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Massachusetts Casino Licensing Pace Gives Gambling Opponents A Window

The effort to bring casino gambling to Massachusetts,which began almost two-and-a-half years ago, has hit some speed bumps along the way.  Gambling opponents believe they still have a chance to shut down the fledgling industry in Massachusetts.

The Massachusetts Gaming Commission in late February finally awarded the state’s first casino license.  It was for a slots machine- only casino at a harness racetrack near the Rhode Island border. The commission appears poised to act next month to award the first license for a full-fledged resort style casino to MGM in Springfield.  But the license reserved for eastern Massachusetts – potentially the most lucrative gambling market in the state -- is mired in controversy.

Boston Mayor Martin Walsh is asserting the city should be considered a host community for casinos proposed in neighboring communities.  Boston could end up filing a lawsuit if the gaming industry regulators turn down its bid for host community status.  The dispute is expected to delay until summer and perhaps beyond the decision to award a casino license to either Mohegan Sun in Revere or Wynn Resorts in Everett.

In another potential setback, Massachusetts environmental regulators have ordered Mohegan Sun to do a new impact study on its $1 billion project.

Still, Massachusetts Gaming Commission Chairman Stephen Crosby said he is happy with the way the licensing process has played out.

" Its that thing about watching democracy being done or sausage made. It has its moments but it absolutely  is a good process."

Crosby said even though MGM has emerged as the only applicant for the western Massachusetts license it has a very strong proposal.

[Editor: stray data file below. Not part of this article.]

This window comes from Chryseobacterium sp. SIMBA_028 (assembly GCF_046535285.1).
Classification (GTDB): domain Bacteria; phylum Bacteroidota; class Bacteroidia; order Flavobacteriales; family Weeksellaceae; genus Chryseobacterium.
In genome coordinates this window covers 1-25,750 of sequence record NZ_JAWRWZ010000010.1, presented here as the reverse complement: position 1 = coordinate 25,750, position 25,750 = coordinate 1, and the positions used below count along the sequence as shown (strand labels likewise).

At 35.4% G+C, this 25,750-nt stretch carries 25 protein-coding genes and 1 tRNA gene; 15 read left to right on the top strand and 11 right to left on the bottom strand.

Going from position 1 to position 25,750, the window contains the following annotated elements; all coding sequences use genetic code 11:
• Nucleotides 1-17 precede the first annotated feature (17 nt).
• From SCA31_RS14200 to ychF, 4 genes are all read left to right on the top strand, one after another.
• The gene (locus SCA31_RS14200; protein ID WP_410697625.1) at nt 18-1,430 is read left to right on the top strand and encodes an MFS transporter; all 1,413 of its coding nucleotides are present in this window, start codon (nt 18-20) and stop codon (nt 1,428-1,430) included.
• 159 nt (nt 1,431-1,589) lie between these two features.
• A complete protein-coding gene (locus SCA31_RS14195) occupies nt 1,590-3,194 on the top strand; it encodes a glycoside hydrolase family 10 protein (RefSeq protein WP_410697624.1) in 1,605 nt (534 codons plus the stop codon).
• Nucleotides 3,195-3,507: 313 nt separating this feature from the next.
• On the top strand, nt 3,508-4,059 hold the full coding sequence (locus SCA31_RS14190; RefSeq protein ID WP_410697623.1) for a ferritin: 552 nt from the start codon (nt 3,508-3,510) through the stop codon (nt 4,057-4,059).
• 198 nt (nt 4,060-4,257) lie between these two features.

" The likelihood is pretty good that we would make this award. But, we have the ability to negotiate any of the points, traffic mitigation for example. We can put conditions on the license. We might put conditions the bidder would not accept, so anything can happen."

 Massachusetts has taken longer than any other state to award casino licenses after lawmakers authorized expanded gaming. The lack of tangible benefits from casinos – the jobs and revenue -- could explain why a poll last month found support for casinos has slipped, according to political analyst Tony Cignoli.

"  There is an anger by the electorate toward government that this has taken so long to get done. The legislature finally got the job done and the thought was it would not take this long for the gaming commission to move."

Ted Steger, an anti-casino activist from Longmeadow said momentum is building for a referendum on the November election ballot to repeal the casino law.     

" The more people learn about casinos the less they like them."

The Massachusetts Supreme Judicial Court will hear arguments next month on whether the repeal question can appear on the ballot.

Springfield Mayor Domenic Sarno, a strong supporter of MGM’s casino project,  joined with nine other registered city voters to urge the court to reject the ballot question.   

" Sure I am going to fight for this. This ( the MGM casino) is good for Springfield, for western Massachusetts and the Commonwealth."

Several casino companies, including MGM, have also filed court briefs that argue against giving voters a chance to repeal the casino law.       

Paul Tuthill is WAMC’s Pioneer Valley Bureau Chief. He’s been covering news, everything from politics and government corruption to natural disasters and the arts, in western Massachusetts since 2007. Before joining WAMC, Paul was a reporter and anchor at WRKO in Boston. He was news director for more than a decade at WTAG in Worcester. Paul has won more than two dozen Associated Press Broadcast Awards. He won an Edward R. Murrow award for reporting on veterans’ healthcare for WAMC in 2011. Born and raised in western New York, Paul did his first radio reporting while he was a student at the University of Rochester.
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